Comic Update: Peahen ButterThursday, September 1st, 2011
Today’s comic features inanity, a rather eye-bleeding shade of green, and Dylan Wilbanks. It does not feature any snide commentary on web design or development, a joke at Apple’s expense, or even any squirrel-related humor.
It does however reference the mighty peahen.
Consider this comic something of a mental enema, loosening up the blockage that has been plaguing me throughout the summer.
Quite honestly, I’ve been feeling like something of an imposter over this past year, a lurker in the forum that is the web development/design world. I don’t know if you’ve been paying attention, but it turns out the Internet is chock full of extremely talented website makers. Constant displays of their talent pour from my Twitter stream like Gideon’s moist wool, dripping all over the web with raw, unfiltered awesome. They’re not just rocking my face with their drool-inducing personal website redesigns. They’re not just filling Dribbble with jaw-dropping snapshots of amazing work. They’re drop-kicking monitors until they explode into fancy, limited-edition magazines that you put on the coffee table to impress both the lady you’re courting and your mother.
Look, I’m not saying that Elliot Jay Stocks is a curly-headed, 21st century typographic British Chuck Norris that groin-punched Comic Sans so hard that Bill Gates’ grandchildren will feel it. I’m also not saying that he isn’t.
The caveat is that ultimately I’m a commentator in the field, blending humor, a cartoon squirrel and occasionally a sense of outrage into bite-sized portions for people to chuckle at. Ultimately, I’m okay with that. All the way back in the first grade I accepted that my role in life was to serve as comic relief. But some days, which drag into some weeks or some months, I feel so irrelevant even in that role (perhaps without any good justification) that I can’t seem to muster the desire to put something out there.
Dylan, back in the end of June, wrote a piece that on the surface was discussing a spat between usability experts. Underneath that, it goes to the topic of feelings of adequacy as a designer, and a speaker, and even a participant in the always-on social stream of web development. His article got a bit of heat of its own due to perceived attacks on certain outstanding leaders in our field, which for the record I don’t think was his intent or point. But it also touched into a good conversation I had with him a month prior to that in a pizzeria in Seattle.
I’ve met Dylan approximately three times in the flesh, but I’d like to call him a friend. The most recent time was when I went to Web Directions Unplugged (which was an amazing event that I was honored to be invited to as a cartoonist-in-residence). On my first night there we met for pizza then started a small, two-man bar crawl while getting reacquainted and discussing our field. The topic went to the realm of conferences, and our mutual interest in participating in them as more than audience. He told me about his experience as a speaker in a higher education web conference and I mused about an interest in either speaking or even creating my own conference.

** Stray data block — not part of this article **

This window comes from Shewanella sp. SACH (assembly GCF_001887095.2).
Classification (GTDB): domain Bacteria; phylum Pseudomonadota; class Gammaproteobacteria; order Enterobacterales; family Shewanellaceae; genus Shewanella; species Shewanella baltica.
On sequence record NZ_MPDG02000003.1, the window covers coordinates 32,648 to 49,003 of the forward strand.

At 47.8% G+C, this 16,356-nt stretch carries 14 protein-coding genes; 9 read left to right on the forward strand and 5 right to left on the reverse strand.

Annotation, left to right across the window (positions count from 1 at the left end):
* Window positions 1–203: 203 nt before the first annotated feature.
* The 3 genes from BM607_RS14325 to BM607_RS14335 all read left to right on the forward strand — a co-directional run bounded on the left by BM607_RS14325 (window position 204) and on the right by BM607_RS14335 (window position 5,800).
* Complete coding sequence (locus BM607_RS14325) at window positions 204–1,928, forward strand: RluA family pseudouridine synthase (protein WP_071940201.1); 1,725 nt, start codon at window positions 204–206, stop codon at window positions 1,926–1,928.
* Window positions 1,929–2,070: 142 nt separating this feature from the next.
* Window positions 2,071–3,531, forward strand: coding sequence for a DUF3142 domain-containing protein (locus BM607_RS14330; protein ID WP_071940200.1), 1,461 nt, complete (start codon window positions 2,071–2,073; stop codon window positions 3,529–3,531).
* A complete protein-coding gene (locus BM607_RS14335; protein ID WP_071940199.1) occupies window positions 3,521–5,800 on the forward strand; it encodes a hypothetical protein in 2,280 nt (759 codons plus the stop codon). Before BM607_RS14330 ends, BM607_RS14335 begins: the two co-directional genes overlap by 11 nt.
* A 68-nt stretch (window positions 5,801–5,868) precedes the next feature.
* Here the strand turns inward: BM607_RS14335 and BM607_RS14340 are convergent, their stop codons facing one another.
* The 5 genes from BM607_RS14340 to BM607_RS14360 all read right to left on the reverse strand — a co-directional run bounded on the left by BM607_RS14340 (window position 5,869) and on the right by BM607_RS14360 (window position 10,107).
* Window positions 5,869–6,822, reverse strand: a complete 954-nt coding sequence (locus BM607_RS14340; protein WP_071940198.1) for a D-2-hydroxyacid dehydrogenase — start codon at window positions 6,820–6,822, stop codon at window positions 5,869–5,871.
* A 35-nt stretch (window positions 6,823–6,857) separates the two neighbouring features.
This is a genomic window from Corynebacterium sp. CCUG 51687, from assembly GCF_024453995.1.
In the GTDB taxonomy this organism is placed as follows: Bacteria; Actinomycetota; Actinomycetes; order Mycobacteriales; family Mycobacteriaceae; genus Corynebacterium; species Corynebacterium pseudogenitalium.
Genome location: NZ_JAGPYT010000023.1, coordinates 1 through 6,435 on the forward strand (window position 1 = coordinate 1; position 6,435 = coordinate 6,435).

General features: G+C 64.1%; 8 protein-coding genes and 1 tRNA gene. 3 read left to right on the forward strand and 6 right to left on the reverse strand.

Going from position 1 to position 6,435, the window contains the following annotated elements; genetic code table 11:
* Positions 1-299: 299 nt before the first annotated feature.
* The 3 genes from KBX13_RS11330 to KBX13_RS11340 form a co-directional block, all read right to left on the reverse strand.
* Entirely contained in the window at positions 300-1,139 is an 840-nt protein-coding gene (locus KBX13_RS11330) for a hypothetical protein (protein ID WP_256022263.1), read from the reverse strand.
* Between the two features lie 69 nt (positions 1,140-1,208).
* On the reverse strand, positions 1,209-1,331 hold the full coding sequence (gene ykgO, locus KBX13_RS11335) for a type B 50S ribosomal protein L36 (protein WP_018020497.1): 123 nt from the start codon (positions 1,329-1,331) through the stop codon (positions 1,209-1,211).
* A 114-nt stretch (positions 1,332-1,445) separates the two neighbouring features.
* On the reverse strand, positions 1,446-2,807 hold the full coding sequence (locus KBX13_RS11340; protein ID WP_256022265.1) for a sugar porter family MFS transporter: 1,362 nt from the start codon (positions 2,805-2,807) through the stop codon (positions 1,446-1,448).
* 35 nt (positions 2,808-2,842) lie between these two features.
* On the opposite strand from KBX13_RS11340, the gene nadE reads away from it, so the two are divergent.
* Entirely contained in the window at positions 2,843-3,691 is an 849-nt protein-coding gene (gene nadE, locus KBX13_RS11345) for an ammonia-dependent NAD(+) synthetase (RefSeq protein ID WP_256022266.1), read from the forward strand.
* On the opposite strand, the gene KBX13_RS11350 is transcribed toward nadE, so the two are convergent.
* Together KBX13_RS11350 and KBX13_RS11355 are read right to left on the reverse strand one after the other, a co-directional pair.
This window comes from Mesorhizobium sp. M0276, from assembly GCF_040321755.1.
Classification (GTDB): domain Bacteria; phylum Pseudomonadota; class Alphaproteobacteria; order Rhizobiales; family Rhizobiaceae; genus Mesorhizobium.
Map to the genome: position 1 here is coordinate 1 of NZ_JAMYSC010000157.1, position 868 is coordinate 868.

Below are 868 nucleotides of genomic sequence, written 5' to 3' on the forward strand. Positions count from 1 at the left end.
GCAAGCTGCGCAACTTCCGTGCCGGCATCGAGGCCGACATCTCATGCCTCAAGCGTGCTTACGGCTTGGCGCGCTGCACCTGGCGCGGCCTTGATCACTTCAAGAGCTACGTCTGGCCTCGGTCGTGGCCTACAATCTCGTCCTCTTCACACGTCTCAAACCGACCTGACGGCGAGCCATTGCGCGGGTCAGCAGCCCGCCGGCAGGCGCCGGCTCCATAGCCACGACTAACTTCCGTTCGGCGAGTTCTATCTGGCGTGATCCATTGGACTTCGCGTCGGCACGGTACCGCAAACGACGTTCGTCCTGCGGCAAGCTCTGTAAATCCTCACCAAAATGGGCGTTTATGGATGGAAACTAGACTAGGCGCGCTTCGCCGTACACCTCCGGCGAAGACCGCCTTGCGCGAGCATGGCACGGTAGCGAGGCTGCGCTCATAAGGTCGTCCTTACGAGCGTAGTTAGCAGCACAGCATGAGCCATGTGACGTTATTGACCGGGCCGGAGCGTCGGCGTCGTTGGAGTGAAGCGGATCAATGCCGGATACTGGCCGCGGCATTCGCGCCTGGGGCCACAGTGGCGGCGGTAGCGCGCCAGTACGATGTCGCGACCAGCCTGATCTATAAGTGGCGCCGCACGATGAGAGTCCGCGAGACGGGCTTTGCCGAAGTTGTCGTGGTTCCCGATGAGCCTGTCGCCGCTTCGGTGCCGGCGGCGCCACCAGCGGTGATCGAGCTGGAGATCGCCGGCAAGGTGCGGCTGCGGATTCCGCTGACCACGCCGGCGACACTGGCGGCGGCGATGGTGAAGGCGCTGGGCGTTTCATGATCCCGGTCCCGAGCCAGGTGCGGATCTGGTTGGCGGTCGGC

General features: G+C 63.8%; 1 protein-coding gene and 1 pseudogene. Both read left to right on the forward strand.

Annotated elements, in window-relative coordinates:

My main worry, as shared between pints of IPA, was a nagging concern that I had nothing to offer in a crowded web development conference world where the likes of Mr. Beep himself are there to blow your mind with cutting-edge techniques, Andy Clarke is ready to take an aggressive stance and make you angry, and Jared Spool is going to make you come dangerously close to experiencing a personal brownout in the pants region as you learn your personal limits on how much you can laugh in a single hour. Does the world need another thirty-something white guy who’s only moderately talented to take up a speaker slot in an industry that desperately needs to give more room to the packed crowd of web development superwomen that both we need to see more of and deserve the opportunity more than I do?
In the end, Dylan insisted I had something to offer, whether it be speaking in someone else’s conference or someday making a “Squirrelcon” of my own. Maybe he’s even right. That’s not relevant. But it meant a lot for a man of his experience to insist on my worth over pizza and beer mere blocks from offices packed with employees in Seattle’s various web-centric corporations. Whether he’s speaking to a crowd or just to me, I’ve found him profound.
I don’t need reassurances. I’m not seeking affirmation. I’m not wearing black eye shadow and reading Poe. I’m just getting something written down on this damn blog to get the gears rolling again, and I might as well share the insecurities that caused it to grind to a halt in the first place. Writing it, writing anything, is a vital step to contributing to the stream of awesome web designers that clogs your inbox every day.
Every time I make a prediction about when I’ll next post something, I’m usually wrong. So instead, I’ll say they you’ll hear from me again soon, and I may even be more on topic when you do.